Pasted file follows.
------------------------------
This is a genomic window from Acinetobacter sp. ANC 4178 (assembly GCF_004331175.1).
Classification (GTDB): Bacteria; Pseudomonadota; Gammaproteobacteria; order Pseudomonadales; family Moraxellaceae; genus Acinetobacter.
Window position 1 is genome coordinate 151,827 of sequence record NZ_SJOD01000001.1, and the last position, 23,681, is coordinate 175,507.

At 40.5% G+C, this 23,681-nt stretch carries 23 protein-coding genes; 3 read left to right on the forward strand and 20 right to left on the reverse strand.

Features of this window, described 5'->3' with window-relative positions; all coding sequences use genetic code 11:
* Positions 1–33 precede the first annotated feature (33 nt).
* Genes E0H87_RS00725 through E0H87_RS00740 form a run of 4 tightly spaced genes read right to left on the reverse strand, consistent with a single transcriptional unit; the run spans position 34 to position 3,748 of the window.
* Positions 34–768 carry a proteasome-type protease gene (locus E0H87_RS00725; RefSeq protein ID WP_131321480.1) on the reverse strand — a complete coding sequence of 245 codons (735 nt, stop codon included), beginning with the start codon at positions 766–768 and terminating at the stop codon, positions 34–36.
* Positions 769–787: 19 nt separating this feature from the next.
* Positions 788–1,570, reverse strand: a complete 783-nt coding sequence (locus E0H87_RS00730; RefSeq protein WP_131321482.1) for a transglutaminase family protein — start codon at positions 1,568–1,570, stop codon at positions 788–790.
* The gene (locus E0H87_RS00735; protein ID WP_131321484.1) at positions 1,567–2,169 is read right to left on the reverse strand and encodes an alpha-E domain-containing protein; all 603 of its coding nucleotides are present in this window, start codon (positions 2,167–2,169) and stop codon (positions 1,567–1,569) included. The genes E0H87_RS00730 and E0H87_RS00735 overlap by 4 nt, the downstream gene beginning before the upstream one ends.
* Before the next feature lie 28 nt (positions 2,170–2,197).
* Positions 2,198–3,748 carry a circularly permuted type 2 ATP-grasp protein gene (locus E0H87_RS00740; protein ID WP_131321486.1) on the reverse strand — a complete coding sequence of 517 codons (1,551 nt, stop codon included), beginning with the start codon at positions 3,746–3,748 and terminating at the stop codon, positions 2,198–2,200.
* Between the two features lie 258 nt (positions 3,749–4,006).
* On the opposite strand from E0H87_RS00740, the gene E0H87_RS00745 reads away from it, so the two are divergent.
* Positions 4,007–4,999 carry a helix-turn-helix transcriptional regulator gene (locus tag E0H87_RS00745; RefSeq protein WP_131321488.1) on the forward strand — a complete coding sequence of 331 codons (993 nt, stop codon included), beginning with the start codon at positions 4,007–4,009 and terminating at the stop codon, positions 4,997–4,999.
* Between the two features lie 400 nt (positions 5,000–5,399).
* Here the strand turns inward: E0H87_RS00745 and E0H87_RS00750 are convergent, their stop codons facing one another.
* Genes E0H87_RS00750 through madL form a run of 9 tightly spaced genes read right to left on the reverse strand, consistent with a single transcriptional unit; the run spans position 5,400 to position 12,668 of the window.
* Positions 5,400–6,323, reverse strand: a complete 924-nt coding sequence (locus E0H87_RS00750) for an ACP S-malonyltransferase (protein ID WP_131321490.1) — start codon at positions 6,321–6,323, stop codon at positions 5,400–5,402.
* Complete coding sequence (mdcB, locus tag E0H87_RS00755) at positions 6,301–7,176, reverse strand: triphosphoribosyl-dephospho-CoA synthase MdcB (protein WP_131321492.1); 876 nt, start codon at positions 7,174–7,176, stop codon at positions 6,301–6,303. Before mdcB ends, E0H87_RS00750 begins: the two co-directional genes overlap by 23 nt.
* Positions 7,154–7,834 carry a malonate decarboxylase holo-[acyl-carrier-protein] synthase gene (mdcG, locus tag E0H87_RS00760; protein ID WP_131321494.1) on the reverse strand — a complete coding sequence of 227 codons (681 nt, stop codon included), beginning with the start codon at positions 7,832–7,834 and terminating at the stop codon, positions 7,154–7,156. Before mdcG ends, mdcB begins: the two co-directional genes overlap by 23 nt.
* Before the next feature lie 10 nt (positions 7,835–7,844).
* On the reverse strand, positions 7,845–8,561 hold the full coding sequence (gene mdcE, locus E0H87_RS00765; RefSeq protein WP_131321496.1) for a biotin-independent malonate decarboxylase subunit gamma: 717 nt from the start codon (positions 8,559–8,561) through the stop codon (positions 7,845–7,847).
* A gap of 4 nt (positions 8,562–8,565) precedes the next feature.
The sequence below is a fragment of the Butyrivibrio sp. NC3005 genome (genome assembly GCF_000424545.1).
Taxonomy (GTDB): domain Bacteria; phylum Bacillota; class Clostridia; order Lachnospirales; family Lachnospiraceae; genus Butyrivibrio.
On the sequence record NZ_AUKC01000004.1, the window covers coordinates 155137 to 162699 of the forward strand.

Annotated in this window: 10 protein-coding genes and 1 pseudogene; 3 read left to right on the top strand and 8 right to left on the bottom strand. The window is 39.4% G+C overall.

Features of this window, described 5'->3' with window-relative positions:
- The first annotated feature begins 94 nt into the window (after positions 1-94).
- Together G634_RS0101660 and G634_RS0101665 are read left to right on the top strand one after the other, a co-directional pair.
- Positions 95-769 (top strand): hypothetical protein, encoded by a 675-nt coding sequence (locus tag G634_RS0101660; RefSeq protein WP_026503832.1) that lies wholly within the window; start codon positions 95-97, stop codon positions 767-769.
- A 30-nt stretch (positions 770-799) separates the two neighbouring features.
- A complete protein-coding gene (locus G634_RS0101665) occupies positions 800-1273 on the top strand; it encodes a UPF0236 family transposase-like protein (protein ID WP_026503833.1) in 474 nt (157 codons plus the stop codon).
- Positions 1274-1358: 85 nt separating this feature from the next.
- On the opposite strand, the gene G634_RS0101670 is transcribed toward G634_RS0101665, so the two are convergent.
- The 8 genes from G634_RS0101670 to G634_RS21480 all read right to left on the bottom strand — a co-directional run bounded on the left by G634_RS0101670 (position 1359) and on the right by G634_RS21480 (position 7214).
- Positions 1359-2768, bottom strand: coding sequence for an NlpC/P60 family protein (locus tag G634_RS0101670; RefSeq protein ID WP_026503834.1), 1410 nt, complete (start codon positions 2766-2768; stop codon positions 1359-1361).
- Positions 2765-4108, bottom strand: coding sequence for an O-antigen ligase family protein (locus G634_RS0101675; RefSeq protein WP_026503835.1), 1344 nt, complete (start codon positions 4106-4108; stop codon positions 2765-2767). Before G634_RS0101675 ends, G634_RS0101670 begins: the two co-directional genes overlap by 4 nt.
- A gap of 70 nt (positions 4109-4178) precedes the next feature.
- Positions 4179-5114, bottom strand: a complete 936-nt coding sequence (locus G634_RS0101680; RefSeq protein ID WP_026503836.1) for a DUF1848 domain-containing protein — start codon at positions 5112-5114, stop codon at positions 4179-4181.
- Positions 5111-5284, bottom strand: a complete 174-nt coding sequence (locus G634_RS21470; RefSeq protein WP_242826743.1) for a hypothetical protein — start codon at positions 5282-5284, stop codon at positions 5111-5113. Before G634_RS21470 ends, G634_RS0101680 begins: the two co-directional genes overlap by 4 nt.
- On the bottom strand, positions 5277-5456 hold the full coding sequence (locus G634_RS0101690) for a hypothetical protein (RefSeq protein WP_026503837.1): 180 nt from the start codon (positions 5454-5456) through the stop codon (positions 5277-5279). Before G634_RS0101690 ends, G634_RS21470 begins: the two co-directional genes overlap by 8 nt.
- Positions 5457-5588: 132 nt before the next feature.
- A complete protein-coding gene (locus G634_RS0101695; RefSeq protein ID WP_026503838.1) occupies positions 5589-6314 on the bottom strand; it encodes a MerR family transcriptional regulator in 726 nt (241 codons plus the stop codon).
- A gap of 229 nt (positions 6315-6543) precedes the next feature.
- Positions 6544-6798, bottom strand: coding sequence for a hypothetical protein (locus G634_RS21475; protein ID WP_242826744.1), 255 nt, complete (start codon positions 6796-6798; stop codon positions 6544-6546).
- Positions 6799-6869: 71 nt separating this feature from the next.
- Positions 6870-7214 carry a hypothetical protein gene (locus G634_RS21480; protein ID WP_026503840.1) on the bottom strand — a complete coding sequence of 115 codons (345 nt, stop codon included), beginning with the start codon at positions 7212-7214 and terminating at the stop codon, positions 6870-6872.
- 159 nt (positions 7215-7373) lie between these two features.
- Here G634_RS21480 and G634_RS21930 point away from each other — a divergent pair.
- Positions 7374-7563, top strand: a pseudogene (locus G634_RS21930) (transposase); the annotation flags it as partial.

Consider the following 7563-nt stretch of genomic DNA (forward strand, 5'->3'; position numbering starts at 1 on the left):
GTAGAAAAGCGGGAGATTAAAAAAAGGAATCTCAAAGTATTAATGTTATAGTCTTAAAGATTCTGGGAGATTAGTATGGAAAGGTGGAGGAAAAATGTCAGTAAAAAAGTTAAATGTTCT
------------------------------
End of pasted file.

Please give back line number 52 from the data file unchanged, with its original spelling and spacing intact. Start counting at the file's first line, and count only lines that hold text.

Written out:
- Here G634_RS21480 and G634_RS21930 point away from each other — a divergent pair.